Saudi King Abdullah
October 22, 2011 by staff
“The Custodian of the Two Holy Mosques King Abdullah bin Abdulaziz al-Saud … to the left of King Abdulaziz Medical City this Saturday night … after God honored him with the health to continue treatment in the clinic in your palace, “he said.
The announcement came after King Abdullah’s younger brother Crown Prince Sultan died of cancer in New York on Saturday morning.
King Abdullah, who is in his 80s, had a successful operation to tighten the ligaments around the third vertebrae Monday.
The Saudi line of succession does not move directly from father to eldest son, but has moved down a line of siblings born founder of the reign of King Abdulaziz Ibn Saud, who died in 1953.
The next line after the Sultan is supposed to Prince Nayef, the interior minister since 1975, which is in his 70s and is reputed to be more conservative than their older siblings.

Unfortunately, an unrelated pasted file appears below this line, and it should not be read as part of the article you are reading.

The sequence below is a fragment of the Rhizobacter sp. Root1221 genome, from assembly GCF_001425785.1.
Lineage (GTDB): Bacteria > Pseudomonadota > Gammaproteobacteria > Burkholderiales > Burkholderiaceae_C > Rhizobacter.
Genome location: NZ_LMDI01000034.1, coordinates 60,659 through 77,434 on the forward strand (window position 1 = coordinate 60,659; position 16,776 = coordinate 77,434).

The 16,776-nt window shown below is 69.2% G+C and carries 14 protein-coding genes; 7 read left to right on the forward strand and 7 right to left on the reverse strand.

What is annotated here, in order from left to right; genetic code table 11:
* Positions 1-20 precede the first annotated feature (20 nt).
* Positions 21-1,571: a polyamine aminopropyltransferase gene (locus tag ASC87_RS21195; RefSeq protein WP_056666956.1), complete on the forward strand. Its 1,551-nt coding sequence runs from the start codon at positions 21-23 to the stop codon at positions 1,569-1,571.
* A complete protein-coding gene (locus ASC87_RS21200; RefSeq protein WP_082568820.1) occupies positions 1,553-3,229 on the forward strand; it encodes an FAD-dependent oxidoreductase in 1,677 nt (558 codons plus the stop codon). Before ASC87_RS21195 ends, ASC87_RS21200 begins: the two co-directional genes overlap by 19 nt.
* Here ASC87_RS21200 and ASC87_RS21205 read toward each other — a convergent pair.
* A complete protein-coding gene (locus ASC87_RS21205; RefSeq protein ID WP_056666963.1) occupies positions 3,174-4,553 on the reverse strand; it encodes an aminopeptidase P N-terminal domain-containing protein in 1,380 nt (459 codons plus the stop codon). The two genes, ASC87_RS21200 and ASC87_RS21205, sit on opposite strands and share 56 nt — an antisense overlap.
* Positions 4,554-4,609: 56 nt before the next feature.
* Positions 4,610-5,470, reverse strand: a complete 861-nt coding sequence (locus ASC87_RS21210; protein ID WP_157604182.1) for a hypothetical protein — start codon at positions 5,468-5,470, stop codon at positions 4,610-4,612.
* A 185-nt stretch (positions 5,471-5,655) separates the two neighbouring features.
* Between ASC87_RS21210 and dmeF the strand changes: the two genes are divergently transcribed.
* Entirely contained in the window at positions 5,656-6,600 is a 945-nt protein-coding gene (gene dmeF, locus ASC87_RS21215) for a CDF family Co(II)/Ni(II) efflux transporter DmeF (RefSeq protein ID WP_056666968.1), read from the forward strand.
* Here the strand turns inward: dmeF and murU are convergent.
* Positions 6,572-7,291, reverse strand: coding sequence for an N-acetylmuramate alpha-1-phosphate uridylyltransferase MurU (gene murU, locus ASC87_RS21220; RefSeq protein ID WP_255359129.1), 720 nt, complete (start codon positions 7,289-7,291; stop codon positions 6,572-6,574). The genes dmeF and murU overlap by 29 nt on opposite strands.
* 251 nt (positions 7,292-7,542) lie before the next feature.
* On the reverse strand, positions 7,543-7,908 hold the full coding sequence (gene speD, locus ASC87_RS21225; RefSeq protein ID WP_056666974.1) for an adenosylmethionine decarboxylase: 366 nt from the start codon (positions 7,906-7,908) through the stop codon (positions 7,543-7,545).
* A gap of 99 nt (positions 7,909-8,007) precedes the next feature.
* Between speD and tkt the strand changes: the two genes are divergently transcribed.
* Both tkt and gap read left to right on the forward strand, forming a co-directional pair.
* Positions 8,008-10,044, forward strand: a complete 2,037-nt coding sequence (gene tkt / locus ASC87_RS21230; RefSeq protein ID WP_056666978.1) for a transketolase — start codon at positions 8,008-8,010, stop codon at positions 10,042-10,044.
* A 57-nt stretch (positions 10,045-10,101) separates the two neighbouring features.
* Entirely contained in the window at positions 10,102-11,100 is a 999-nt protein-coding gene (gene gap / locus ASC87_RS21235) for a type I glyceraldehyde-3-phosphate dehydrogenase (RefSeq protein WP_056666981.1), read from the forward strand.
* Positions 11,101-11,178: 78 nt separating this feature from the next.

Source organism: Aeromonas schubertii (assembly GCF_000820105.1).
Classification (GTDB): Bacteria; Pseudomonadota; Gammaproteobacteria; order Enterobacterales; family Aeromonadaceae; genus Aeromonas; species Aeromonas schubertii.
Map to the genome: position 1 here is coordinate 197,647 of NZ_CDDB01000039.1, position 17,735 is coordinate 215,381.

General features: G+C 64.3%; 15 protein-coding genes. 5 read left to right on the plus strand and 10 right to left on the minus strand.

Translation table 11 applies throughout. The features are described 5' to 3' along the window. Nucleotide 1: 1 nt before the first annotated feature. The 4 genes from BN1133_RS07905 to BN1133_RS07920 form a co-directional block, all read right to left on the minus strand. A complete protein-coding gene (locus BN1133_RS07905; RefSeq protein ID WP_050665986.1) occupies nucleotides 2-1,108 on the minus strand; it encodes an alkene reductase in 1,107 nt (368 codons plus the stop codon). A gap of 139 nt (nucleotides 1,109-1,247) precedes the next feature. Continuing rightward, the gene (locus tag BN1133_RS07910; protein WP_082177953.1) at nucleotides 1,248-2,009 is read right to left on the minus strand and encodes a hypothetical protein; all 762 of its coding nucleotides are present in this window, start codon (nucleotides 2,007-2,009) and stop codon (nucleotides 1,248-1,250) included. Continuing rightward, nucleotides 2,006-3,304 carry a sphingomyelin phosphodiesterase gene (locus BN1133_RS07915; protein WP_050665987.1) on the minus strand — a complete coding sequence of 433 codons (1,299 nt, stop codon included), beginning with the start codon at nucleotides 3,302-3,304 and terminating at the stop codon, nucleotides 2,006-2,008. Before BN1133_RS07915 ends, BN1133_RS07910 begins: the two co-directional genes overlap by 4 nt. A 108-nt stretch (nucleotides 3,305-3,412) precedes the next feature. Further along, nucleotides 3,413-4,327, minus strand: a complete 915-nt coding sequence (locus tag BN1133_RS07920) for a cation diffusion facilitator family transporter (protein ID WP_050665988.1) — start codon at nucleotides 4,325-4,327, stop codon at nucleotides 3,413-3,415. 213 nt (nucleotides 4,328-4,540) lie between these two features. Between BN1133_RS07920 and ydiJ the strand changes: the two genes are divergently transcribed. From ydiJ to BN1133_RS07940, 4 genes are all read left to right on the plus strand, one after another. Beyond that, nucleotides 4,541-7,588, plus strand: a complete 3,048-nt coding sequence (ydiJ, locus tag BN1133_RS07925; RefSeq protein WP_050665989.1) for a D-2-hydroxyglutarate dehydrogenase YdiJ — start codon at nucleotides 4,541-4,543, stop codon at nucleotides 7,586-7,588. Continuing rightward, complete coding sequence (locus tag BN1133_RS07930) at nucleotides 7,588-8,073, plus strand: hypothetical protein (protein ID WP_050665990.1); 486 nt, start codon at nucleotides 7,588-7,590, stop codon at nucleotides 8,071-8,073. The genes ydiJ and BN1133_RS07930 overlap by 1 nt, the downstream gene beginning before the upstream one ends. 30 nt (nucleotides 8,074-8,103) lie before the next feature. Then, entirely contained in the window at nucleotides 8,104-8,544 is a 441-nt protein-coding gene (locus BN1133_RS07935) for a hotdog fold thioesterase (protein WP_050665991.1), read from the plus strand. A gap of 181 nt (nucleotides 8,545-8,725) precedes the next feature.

Nayef became second deputy prime minister in 2009 and has assumed the day to day control of the kingdom, before, during simultaneous absence of his two older brothers and Abdullah Sultan.
King Abdullah has been Saudi Arabia’s support led efforts to confront and limit Islamist militant groups, including Al Qaeda, and has pushed Washington to support greater rights for Palestinians.
The wise king has reformed and become king in 2005.
He has brought changes to liberalize the economy, giving a more technical, rather than religious, the emphasis on education and allow women more rights.
In the energy sector, King Abdullah is seen to have supported a moderate policy of oil, increase production to prevent price spikes during power cuts elsewhere.
A key U.S. ally, the largest OPEC producer has more than one-fifth of the world’s oil reserves and is the birthplace of Islam.
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